There are few fish that afford the angler greater diversion than the Trout; they are at all times exceedingly circumspect, and for which reason it is in vain to angle when the water is low, as they then retire under the banks and roots, refusing every kind of bait. On a cloudy day after a gentle shower, they will freely take Minnows, worms, and flies of all kinds in their proper season. In March or April, angle for them with the worm in the afternoon, and with a fly or Minnow, according to the state of the water, the remainder of the day. The natural flies best adapted are the may-fly or yellow cadow, the grey drake, the orl, and the canon or downhill flv, all of which are to be found in bush-es near to the river-side in the months of May and June. Angle in the swiftest and sharpest currents, provided the day be clear and bright, and in the deeps early and late; but if the water be discoloured, or very thick, angle in the gravelly shallows near the sides and tails of streams with a worm only, to run on the bottom, one large shot a foot at least from it.


The Minnow is the best of all baits for the Trout, the whitest and middle-sized ones should be chosen. Angle with the point of the rod down the stream, drawing the Minnow up the stream by degrees near the top of the water. When the Trout sees the bait, he will dart most fiercely at it, but be careful not to snatch it away; and never strike until he has turned with the bait.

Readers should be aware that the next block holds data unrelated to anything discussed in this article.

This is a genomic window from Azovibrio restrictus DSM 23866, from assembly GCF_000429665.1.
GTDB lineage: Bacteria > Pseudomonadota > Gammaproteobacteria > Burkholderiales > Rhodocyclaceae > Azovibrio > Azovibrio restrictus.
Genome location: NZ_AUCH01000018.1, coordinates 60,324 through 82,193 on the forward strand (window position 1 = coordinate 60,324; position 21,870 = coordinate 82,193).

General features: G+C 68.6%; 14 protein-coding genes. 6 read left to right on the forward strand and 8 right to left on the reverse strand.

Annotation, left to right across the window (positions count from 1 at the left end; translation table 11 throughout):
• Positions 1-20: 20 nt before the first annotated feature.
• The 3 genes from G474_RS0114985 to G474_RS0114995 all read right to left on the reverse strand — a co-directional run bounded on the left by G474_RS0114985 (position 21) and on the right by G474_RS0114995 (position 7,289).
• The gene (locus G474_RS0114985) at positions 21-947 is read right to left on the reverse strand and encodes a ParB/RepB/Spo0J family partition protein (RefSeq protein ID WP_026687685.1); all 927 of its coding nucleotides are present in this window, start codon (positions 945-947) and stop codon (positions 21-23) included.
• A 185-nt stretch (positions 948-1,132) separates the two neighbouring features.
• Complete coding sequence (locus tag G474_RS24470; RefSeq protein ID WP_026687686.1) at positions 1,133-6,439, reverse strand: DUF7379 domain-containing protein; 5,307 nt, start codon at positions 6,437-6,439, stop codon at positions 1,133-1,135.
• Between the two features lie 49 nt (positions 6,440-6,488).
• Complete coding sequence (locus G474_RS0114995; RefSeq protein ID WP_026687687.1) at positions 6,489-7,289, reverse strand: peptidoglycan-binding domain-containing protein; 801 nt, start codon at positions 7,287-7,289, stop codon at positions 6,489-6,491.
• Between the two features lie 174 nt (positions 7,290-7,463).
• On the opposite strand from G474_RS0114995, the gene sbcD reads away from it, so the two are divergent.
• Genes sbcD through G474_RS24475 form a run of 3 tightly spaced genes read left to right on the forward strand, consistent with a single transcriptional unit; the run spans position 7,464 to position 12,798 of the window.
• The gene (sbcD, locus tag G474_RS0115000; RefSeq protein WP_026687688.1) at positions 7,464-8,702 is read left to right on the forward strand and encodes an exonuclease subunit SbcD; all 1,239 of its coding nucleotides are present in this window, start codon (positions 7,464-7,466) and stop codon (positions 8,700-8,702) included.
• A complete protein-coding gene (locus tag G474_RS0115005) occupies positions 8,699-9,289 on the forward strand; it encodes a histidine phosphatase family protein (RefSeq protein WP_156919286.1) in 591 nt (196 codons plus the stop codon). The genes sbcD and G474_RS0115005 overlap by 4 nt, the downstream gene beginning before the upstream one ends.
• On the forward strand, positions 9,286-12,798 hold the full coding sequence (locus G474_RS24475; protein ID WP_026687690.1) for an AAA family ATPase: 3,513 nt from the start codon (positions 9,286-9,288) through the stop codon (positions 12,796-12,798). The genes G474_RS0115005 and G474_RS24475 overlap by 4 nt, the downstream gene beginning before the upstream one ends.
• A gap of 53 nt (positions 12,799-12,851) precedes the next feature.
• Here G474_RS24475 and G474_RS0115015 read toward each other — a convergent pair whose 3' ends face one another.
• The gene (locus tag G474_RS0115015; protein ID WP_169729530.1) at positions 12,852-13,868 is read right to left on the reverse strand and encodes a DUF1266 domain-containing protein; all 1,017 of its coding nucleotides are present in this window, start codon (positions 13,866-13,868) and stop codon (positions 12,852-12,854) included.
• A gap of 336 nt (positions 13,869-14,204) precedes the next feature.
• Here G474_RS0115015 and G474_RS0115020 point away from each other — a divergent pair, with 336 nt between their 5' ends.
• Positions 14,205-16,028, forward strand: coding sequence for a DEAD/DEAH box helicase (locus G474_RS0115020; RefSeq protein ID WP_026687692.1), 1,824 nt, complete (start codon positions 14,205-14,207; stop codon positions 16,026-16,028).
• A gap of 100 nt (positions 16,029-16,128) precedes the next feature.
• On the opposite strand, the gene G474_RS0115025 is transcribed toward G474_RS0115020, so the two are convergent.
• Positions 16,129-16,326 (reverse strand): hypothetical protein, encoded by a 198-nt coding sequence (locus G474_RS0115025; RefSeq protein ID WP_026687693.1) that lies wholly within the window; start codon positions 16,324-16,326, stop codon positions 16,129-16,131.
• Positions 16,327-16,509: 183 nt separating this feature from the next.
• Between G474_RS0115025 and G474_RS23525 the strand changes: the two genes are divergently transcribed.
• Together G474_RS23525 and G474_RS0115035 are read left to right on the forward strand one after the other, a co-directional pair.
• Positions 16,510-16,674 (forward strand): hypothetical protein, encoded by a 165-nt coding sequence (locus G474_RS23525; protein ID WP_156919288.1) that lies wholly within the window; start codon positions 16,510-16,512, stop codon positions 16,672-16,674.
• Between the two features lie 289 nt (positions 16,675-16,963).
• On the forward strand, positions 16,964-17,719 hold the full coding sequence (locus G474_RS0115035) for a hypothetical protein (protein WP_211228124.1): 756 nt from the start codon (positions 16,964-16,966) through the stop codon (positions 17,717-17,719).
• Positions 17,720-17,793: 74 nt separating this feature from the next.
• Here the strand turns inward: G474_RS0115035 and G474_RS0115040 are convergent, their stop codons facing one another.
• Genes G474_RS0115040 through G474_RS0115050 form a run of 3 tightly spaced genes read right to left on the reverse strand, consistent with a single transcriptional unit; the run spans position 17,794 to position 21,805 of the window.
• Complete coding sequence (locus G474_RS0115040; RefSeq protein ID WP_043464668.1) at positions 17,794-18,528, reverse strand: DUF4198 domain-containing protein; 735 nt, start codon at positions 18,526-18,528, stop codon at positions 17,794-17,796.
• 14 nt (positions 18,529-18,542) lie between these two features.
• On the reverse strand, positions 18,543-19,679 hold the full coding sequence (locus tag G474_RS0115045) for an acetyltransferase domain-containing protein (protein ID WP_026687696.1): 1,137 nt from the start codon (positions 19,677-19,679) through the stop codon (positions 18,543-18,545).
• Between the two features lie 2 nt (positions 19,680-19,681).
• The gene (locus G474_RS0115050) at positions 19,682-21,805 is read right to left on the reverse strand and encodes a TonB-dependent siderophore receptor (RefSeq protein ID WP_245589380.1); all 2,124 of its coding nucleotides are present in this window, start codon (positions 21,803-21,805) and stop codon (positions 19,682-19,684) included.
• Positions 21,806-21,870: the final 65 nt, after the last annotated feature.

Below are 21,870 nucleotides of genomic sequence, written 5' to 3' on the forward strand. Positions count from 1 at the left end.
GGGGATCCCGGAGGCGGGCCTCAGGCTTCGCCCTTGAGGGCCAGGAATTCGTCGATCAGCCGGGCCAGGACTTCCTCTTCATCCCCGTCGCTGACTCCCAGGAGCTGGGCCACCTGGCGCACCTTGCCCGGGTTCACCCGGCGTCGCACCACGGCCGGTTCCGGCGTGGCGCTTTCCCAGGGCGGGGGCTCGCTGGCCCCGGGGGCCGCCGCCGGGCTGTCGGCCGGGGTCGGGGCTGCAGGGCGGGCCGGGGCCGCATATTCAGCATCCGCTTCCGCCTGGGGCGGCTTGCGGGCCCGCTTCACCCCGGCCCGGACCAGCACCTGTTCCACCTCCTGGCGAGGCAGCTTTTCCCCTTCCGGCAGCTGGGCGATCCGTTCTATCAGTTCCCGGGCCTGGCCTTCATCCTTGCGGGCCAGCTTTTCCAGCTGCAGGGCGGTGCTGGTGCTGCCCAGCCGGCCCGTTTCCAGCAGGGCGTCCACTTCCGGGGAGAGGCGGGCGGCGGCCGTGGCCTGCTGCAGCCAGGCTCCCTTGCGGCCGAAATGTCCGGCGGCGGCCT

Trout fishing requires a strong rod, although not quite so stiff as what is used for Pike fishing ; the longer it is the better, provided it be not heavy. The line should be about a foot longer than the rod, and about eighteen inches of strong gut, or Indian weed, should be put to the end of it, twisted threefold, with a swivel to fix the bottom link upon, with four or five duck shot split and fastened on it. The hook should be 5 or 6.

In ground angling the bait should be a large lob-worm, or two marsh or dew worms, well scoured and very lively. The bait being cast in, let it gently drag on the bottom; when the fish begins to bite, do not strike the first time you feel the tug, but rather slacken the line; when you feel two or three sharp tugs then strike smartly, and if a heavy fish give him line, and be not in too great haste to land him.

To prepare the tackle for Trout fishing m a stream, a small piece of music-wire should be whipped to the upper end of the shank of the hook, for the purpose of keeping the bait in a proper position. No precise directions can be given for leading the line, as it depends so much on its length, the depth of the stream, and the rapidity of the current; the bait should sink quickly, and fish near the bottom. If the line be over-leaded it will be f*und extremely troublesome, as the hook will frequently be entangled with whatever it meets at the bottom, such as stones, roots ci trees, rushes, etc.

The following method of taking Trout lg highly recommended by some experienced anglers: Make a pair of wings of the feathei of a land-rail, and on the bend of the hook put one or two cadis, the heads of the cadlv being kept close to the wings. Angle with rod about five yards long, the line three, and the hook No. 3 or 4. Let the bait floa„ down the stream just below the surface, then gently draw it up again a little irregularly, by shaking the rod, and if there be a fish in the place it will be sure to take it. If two cadis be used with the wings, put the hook in at the head or out of the neck of the first, and quite through the other from head to tail. Two brandlings, or small red worms, may be fished with in the same way.